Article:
The Ukrainian Parliament approved the law in a version that harbors risks to the independence of the court, despite opposition from public experts and representatives of the Venice Commission.
The researcher also notes that the anti-oligarchic reform remains stalled, as “due to the lack of the Venice Commission's opinion, Ukraine cannot amend the anti-oligarchic law and start implementing it in practice.”
A senior European diplomat confirmed to NV that the reform of the CCU is viewed as the most problematic area. He emphasized that the EU has made it clear: this law must comply with the recommendations of the Venice Commission.
So far, Ukraine has not addressed this issue. Still, Ukrainian Prime Minister Shmyhal has promised the issue of the selection of judges to the CCU would be resolved in the coming weeks, without providing any specific details of the process.
It’s not only the CCU's reform that disturbs European Commissioners. One of European diplomats said that Ukraine needs to significantly step up its anti-corruption efforts. Although, the last two weeks look “very promising,” they added.
On Feb. 1, in anticipation the European Commissioners' visit, Ukrainian law enforcement officers conducted a “marathon" of searches of officials, suspected of corruption. They were held at the homes of the former Interior Minister Arsen Avakov, oligarch Ihor Kolomoisky, Defense Ministry officials, tax officials, former Energy Minister Ihor Nasalyk, and former pro-Russian MP Vadym Stolar. Sources in the presidential team told NV that the arrival of the European Commission was one of the reasons for the raids. They promised “it will always be like this now.”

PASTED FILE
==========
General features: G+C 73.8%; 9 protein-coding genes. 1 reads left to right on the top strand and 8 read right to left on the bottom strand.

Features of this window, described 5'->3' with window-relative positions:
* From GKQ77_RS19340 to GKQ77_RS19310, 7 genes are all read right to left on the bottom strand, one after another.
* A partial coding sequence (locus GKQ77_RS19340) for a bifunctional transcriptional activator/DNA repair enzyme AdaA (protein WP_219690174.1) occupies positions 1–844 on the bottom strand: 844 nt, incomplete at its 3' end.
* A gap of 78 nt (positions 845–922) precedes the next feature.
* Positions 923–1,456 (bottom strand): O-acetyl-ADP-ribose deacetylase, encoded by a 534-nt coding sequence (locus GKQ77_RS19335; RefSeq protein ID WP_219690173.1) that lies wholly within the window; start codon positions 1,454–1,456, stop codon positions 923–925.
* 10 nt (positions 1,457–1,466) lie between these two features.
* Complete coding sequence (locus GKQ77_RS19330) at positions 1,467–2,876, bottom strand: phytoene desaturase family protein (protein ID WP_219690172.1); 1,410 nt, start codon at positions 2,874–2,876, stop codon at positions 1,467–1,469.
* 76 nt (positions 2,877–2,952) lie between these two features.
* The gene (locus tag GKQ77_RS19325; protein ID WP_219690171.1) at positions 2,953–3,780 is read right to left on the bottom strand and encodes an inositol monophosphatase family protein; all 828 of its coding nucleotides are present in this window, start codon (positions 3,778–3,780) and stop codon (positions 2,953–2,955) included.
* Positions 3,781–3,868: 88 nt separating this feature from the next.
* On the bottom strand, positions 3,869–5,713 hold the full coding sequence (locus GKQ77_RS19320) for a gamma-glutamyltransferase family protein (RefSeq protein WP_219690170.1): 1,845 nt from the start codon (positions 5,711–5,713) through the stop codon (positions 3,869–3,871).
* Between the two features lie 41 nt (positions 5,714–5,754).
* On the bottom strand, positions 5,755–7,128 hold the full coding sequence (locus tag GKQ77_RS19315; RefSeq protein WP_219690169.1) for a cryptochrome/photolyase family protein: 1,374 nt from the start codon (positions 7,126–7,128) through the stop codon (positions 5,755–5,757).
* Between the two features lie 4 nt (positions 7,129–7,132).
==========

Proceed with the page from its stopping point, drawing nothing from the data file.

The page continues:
This was indirectly confirmed by Prosecutor General Andriy Kostin, who commented on the charges and searches: “My signal to all officials at all levels, wherever they are, is that there will be no return to the old times; Ukraine is on the European path and will not deviate from it.”
In addition to addressing the issue of corruption, the Europeans will also recommend Ukraine to play it safe and find out the position of the Venice Commission on the law on national minorities. There are also questions about the media law and the anti-oligarch law.